Wyndham Clark wins US Open with Rory McIlroy one shot back
"I hit some great shots coming down at the end, and although I made a couple bogeys and it seemed like maybe the rails were coming off, I was inside pretty calm."
Wyndham Clark of the United States poses with the trophy after winning the US Open in LA on Sunday. Picture: Andrew Redington/Getty Images
Wyndham Clark held his nerve to win the 123rd US Open on Sunday, capturing his first major title and denying four-time major winner Rory McIlroy his first in nine years.
Clark, whose previous best finish in six prior major starts was a tie for 75th, shrugged off two late bogeys to close with a pair of confident pars for an even-par 70 to seal victory with a 10-under-par total of 270 at Los Angeles Country Club.
That was good enough for a one-shot win over McIlroy, who also closed with a 70. World number one Scottie Scheffler carded an even-par final round to finish third on 273.
‘Mum was watching’
Clark dedicated his Father’s Day victory to his late mother, who died from breast cancer in 2013.
“I just felt like my mum was watching over me today. She can’t be here. I miss you mum,” said Clark, who had broken through for his first US PGA Tour victory at Quail Hollow just last month. “I just feel like it was my time.”
Clark, ranked 32nd in the world, started the day tied for the lead with Rickie Fowler and had a three-shot lead after his fourth birdie of the day at the par-five 14th where he reached the green in two and two-putted for birdie from 20 feet.
McIlroy, playing a group ahead, had bogeyed the same hole.
But Clark’s lead dwindled to one after bogeys at 15 and 16, and McIlroy kept the pressure on with an unlikely par at 17 — where his errant tee shot ended up on the fairway of the neighboring second hole.
Clark missed the green at the par-four 17th, but stuck his third shot within two feet of the pin for a needed par.
His approach at 18 left him 60 feet from the hole, and he made a confident run with his first putt and sealed the victory with a par putt from within three feet.
“I hit some great shots coming down at the end, and although I made a couple bogeys and it seemed like maybe the rails were coming off, I was inside pretty calm,” Clark said. “I’m really pleased with myself with how I performed.”
McIlroy had opened with a birdie, then parred 12 straight, finding green after green but unable to get any birdie putts to drop.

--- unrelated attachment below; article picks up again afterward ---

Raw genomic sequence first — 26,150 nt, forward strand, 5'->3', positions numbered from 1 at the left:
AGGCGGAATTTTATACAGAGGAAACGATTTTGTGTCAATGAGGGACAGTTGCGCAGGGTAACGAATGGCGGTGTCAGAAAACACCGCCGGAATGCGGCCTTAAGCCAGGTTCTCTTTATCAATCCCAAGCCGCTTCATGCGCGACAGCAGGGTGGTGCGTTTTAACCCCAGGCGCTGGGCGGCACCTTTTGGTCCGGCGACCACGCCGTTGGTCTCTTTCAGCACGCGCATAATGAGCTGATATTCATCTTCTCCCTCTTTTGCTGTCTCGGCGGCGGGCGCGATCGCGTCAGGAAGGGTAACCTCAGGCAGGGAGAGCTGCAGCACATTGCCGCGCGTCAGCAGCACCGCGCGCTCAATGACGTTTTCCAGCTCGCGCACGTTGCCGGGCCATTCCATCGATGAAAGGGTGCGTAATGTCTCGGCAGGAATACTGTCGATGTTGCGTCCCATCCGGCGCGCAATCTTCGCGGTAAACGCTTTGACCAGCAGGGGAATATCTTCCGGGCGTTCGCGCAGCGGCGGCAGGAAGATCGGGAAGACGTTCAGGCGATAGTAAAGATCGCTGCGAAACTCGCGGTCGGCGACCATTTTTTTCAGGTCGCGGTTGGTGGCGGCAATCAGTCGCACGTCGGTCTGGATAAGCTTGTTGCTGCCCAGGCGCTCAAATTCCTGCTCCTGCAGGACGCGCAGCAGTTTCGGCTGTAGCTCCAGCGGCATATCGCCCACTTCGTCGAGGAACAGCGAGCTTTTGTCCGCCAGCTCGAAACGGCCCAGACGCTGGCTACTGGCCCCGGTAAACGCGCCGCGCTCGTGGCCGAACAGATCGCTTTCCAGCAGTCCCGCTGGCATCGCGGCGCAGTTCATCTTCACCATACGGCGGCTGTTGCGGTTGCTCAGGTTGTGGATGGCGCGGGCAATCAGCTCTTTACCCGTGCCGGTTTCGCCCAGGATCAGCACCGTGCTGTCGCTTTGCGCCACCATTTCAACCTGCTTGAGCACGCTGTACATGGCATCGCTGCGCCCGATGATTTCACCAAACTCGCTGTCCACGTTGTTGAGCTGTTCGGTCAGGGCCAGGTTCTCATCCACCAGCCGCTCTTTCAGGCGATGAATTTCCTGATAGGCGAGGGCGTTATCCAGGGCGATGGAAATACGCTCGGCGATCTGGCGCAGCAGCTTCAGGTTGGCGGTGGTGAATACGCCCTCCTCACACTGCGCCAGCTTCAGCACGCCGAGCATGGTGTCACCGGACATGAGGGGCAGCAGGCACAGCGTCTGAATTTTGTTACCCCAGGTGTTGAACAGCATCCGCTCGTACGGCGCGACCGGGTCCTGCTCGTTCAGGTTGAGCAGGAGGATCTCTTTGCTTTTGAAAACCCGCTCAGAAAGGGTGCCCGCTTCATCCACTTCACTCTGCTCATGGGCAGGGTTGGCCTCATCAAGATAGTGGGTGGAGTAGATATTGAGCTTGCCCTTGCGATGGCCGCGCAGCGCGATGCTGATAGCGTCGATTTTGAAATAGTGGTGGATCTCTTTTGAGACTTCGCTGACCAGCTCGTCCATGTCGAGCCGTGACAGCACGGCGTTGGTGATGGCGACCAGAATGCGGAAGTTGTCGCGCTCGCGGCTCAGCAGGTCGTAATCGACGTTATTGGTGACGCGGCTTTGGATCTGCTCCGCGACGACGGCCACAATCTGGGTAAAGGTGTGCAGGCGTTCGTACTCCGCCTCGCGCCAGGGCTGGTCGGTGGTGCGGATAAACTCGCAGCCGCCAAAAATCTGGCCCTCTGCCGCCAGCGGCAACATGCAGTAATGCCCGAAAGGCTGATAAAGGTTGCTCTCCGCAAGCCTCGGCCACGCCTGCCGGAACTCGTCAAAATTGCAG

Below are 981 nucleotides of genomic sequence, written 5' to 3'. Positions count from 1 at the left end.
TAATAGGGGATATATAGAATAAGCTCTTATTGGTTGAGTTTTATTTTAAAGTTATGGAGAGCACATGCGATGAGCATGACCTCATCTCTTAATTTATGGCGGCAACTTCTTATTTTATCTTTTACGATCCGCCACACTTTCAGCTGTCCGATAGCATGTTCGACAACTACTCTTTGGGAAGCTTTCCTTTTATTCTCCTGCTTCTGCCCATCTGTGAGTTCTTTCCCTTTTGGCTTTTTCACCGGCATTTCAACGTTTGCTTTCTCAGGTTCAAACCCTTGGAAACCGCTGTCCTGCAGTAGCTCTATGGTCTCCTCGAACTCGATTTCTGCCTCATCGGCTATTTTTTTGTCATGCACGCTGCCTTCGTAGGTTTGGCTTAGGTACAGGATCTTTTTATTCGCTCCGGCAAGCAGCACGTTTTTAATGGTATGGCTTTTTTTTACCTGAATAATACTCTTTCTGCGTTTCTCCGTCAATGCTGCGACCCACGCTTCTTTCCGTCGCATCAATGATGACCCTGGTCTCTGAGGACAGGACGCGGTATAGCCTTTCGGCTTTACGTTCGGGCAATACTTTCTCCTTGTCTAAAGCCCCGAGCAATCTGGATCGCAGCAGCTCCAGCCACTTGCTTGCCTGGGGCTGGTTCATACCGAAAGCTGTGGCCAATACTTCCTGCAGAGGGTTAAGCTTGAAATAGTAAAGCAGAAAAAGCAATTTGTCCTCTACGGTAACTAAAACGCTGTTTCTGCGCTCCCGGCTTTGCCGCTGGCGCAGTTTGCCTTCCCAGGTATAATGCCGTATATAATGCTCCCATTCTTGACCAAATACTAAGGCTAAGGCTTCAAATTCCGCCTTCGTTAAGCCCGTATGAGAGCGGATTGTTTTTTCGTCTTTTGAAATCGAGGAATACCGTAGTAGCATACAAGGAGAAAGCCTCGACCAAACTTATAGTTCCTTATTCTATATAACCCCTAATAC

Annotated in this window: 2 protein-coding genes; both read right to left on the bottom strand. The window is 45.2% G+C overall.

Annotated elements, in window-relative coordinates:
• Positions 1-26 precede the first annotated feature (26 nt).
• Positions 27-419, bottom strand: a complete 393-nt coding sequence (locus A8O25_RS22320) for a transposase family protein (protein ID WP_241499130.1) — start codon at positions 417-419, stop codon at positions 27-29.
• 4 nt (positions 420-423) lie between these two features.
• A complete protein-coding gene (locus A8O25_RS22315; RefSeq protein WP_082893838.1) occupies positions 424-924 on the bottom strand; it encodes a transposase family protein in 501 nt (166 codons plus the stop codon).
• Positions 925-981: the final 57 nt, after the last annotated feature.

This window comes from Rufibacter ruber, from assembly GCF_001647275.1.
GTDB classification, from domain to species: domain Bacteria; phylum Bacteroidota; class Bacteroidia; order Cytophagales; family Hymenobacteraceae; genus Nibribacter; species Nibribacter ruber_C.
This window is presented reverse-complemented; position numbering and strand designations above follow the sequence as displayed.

He bogeyed 14, where his third shot was plugged deep in the muddy bank of a bunker and he received a free drop, only to miss a nine-foot par-saving putt.
“I hung in there and fought right to the end and didn’t quite get the job done,” said McIlroy, who won the last of his four majors in 2014. “But I’ll keep coming back until I get another one.”
‘I can do this’
Reigning British Open champion Cameron Smith of Australia climbed the leaderboard with a 67 to grab fourth place on six-under 274.
Fowler, trying to claim his first major title to cement his return from a slump that saw him fall to 185th in the world, endured a nightmare day with seven bogeys in a five-over 75.
It was a disappointing end to a week that saw him break the US Open record for a low round with a 62 on Thursday.
Fowler ended up sharing fifth with Australian Min Woo Lee and Tommy Fleetwood — who carded a superb seven-under-par 63 to become the first golfer with two rounds of 63 on his US Open resume.
Clark opened with a birdie, but immediately gave a shot back at the second hole. He rolled in a five-footer for birdie at the par-three fourth and had a two-shot lead after a birdie at the sixth.
He gave a stroke back at the par-five eighth, where he found himself hitting out of waist high clumps of grass left of the green.
His first attempt to hit out barely advanced the ball and his next went through the green.
He limited the damage with a chip to three feet on the way to a bogey that put him at 11-under.
“That was a huge point in the round,” Clark said.
Clark drained a seven foot putt to salvage par at the par-three ninth after hitting his tee shot into the rough on the edge of a greenside bunker.
“US Opens are tough,” Clark said. “It’s tough on the back nine trying to win a tournament. I felt at ease and I just kept saying “All right, I can do this, I can do this.”